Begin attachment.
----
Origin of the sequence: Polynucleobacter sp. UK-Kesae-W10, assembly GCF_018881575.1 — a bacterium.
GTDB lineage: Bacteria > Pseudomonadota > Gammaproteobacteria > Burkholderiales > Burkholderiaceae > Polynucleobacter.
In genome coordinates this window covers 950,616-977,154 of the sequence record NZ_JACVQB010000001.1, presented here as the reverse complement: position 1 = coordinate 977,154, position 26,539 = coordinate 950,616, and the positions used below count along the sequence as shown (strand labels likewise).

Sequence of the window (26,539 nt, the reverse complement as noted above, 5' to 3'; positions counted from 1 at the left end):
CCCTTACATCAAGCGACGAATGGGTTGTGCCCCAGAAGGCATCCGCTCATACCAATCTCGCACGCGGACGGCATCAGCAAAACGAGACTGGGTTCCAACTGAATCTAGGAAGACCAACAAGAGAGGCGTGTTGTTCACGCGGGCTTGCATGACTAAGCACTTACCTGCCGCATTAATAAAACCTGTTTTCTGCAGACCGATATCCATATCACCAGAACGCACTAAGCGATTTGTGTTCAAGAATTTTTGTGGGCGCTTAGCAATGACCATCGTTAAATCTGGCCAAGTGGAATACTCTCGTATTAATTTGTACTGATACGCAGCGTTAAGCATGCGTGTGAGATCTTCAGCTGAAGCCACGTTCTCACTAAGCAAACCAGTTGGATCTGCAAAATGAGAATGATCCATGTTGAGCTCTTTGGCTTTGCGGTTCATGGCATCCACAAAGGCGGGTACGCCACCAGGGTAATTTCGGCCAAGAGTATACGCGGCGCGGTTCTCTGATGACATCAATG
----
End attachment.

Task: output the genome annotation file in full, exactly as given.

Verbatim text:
Origin of the sequence: Polynucleobacter sp. UK-Kesae-W10, assembly GCF_018881575.1 — a bacterium.
GTDB lineage: Bacteria > Pseudomonadota > Gammaproteobacteria > Burkholderiales > Burkholderiaceae > Polynucleobacter.
In genome coordinates this window covers 950,616-977,154 of the sequence record NZ_JACVQB010000001.1, presented here as the reverse complement: position 1 = coordinate 977,154, position 26,539 = coordinate 950,616, and the positions used below count along the sequence as shown (strand labels likewise).

Sequence of the window (26,539 nt, the reverse complement as noted above, 5' to 3'; positions counted from 1 at the left end):
CCCTTACATCAAGCGACGAATGGGTTGTGCCCCAGAAGGCATCCGCTCATACCAATCTCGCACGCGGACGGCATCAGCAAAACGAGACTGGGTTCCAACTGAATCTAGGAAGACCAACAAGAGAGGCGTGTTGTTCACGCGGGCTTGCATGACTAAGCACTTACCTGCCGCATTAATAAAACCTGTTTTCTGCAGACCGATATCCATATCACCAGAACGCACTAAGCGATTTGTGTTCAAGAATTTTTGTGGGCGCTTAGCAATGACCATCGTTAAATCTGGCCAAGTGGAATACTCTCGTATTAATTTGTACTGATACGCAGCGTTAAGCATGCGTGTGAGATCTTCAGCTGAAGCCACGTTCTCACTAAGCAAACCAGTTGGATCTGCAAAATGAGAATGATCCATGTTGAGCTCTTTGGCTTTGCGGTTCATGGCATCCACAAAGGCGGGTACGCCACCAGGGTAATTTCGGCCAAGAGTATACGCGGCGCGGTTCTCTGATGACATCAATG